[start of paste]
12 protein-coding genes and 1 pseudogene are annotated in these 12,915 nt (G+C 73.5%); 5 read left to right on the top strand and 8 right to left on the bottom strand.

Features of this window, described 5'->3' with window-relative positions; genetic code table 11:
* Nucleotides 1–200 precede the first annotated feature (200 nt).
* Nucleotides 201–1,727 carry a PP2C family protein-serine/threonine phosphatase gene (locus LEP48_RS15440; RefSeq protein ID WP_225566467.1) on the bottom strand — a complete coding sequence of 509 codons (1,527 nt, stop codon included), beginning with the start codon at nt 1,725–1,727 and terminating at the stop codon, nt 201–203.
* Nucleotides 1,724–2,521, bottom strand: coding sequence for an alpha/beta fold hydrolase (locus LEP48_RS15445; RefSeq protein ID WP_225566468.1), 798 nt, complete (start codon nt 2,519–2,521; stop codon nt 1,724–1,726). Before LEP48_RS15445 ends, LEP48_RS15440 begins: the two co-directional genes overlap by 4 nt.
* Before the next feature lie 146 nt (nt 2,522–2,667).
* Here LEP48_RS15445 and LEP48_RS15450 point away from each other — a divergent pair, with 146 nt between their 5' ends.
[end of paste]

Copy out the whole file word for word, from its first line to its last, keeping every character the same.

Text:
12 protein-coding genes and 1 pseudogene are annotated in these 12,915 nt (G+C 73.5%); 5 read left to right on the top strand and 8 right to left on the bottom strand.

Features of this window, described 5'->3' with window-relative positions; genetic code table 11:
* Nucleotides 1–200 precede the first annotated feature (200 nt).
* Nucleotides 201–1,727 carry a PP2C family protein-serine/threonine phosphatase gene (locus LEP48_RS15440; RefSeq protein ID WP_225566467.1) on the bottom strand — a complete coding sequence of 509 codons (1,527 nt, stop codon included), beginning with the start codon at nt 1,725–1,727 and terminating at the stop codon, nt 201–203.
* Nucleotides 1,724–2,521, bottom strand: coding sequence for an alpha/beta fold hydrolase (locus LEP48_RS15445; RefSeq protein ID WP_225566468.1), 798 nt, complete (start codon nt 2,519–2,521; stop codon nt 1,724–1,726). Before LEP48_RS15445 ends, LEP48_RS15440 begins: the two co-directional genes overlap by 4 nt.
* Before the next feature lie 146 nt (nt 2,522–2,667).
* Here LEP48_RS15445 and LEP48_RS15450 point away from each other — a divergent pair, with 146 nt between their 5' ends.